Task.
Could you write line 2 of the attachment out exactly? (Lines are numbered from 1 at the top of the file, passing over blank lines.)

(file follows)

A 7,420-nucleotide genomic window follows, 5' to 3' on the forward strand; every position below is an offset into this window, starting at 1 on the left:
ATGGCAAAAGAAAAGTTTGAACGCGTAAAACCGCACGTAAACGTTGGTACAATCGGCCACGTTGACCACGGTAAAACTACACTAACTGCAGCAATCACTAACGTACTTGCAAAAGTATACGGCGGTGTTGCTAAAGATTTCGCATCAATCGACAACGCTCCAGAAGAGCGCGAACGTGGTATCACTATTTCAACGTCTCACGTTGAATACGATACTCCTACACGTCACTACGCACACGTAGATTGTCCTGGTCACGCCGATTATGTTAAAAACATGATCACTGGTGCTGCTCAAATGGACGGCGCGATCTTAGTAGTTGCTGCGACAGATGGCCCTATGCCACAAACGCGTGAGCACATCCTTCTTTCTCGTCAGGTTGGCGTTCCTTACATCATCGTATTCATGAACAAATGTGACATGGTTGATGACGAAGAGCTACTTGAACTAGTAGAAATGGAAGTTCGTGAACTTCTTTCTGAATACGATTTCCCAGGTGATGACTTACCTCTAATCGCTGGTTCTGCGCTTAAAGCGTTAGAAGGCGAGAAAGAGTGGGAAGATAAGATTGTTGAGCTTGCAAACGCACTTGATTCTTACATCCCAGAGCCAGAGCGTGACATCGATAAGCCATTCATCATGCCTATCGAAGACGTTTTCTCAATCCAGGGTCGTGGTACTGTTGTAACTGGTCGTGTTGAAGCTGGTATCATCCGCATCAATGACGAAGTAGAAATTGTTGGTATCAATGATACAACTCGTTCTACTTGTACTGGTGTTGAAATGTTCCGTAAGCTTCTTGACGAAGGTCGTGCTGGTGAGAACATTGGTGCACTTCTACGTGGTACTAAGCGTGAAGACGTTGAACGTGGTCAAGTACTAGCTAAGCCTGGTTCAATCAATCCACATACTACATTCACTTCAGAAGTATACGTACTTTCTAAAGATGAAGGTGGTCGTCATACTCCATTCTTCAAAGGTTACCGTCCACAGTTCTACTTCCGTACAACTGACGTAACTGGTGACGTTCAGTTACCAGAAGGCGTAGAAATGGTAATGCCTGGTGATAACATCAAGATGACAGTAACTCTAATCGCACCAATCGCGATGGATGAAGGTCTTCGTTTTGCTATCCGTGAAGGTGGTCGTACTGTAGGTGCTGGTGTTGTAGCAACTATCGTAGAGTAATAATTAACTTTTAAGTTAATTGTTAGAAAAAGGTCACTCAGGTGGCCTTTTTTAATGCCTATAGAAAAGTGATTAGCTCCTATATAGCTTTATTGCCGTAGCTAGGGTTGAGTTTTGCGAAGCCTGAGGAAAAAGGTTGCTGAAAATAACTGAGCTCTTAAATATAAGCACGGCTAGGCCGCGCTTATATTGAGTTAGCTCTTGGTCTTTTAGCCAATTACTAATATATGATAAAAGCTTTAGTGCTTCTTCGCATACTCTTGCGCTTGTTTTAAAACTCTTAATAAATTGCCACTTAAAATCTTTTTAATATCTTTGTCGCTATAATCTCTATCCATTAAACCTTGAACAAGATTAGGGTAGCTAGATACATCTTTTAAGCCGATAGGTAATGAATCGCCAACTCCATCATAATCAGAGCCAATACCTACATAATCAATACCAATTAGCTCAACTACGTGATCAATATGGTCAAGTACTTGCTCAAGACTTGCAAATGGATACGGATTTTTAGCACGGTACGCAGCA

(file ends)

ATGGCAAAAGAAAAGTTTGAACGCGTAAAACCGCACGTAAACGTTGGTACAATCGGCCACGTTGACCACGGTAAAACTACACTAACTGCAGCAATCACTAACGTACTTGCAAAAGTATACGGCGGTGTTGCTAAAGATTTCGCATCAATCGACAACGCTCCAGAAGAGCGCGAACGTGGTATCACTATTTCAACGTCTCACGTTGAATACGATACTCCTACACGTCACTACGCACACGTAGATTGTCCTGGTCACGCCGATTATGTTAAAAACATGATCACTGGTGCTGCTCAAATGGACGGCGCGATCTTAGTAGTTGCTGCGACAGATGGCCCTATGCCACAAACGCGTGAGCACATCCTTCTTTCTCGTCAGGTTGGCGTTCCTTACATCATCGTATTCATGAACAAATGTGACATGGTTGATGACGAAGAGCTACTTGAACTAGTAGAAATGGAAGTTCGTGAACTTCTTTCTGAATACGATTTCCCAGGTGATGACTTACCTCTAATCGCTGGTTCTGCGCTTAAAGCGTTAGAAGGCGAGAAAGAGTGGGAAGATAAGATTGTTGAGCTTGCAAACGCACTTGATTCTTACATCCCAGAGCCAGAGCGTGACATCGATAAGCCATTCATCATGCCTATCGAAGACGTTTTCTCAATCCAGGGTCGTGGTACTGTTGTAACTGGTCGTGTTGAAGCTGGTATCATCCGCATCAATGACGAAGTAGAAATTGTTGGTATCAATGATACAACTCGTTCTACTTGTACTGGTGTTGAAATGTTCCGTAAGCTTCTTGACGAAGGTCGTGCTGGTGAGAACATTGGTGCACTTCTACGTGGTACTAAGCGTGAAGACGTTGAACGTGGTCAAGTACTAGCTAAGCCTGGTTCAATCAATCCACATACTACATTCACTTCAGAAGTATACGTACTTTCTAAAGATGAAGGTGGTCGTCATACTCCATTCTTCAAAGGTTACCGTCCACAGTTCTACTTCCGTACAACTGACGTAACTGGTGACGTTCAGTTACCAGAAGGCGTAGAAATGGTAATGCCTGGTGATAACATCAAGATGACAGTAACTCTAATCGCACCAATCGCGATGGATGAAGGTCTTCGTTTTGCTATCCGTGAAGGTGGTCGTACTGTAGGTGCTGGTGTTGTAGCAACTATCGTAGAGTAATAATTAACTTTTAAGTTAATTGTTAGAAAAAGGTCACTCAGGTGGCCTTTTTTAATGCCTATAGAAAAGTGATTAGCTCCTATATAGCTTTATTGCCGTAGCTAGGGTTGAGTTTTGCGAAGCCTGAGGAAAAAGGTTGCTGAAAATAACTGAGCTCTTAAATATAAGCACGGCTAGGCCGCGCTTATATTGAGTTAGCTCTTGGTCTTTTAGCCAATTACTAATATATGATAAAAGCTTTAGTGCTTCTTCGCATACTCTTGCGCTTGTTTTAAAACTCTTAATAAATTGCCACTTAAAATCTTTTTAATATCTTTGTCGCTATAATCTCTATCCATTAAACCTTGAACAAGATTAGGGTAGCTAGATACATCTTTTAAGCCGATAGGTAATGAATCGCCAACTCCATCATAATCAGAGCCAATACCTACATAATCAATACCAATTAGCTCAACTACGTGATCAATATGGTCAAGTACTTGCTCAAGACTTGCAAATGGATACGGATTTTTAGCACGGTACGCAGCA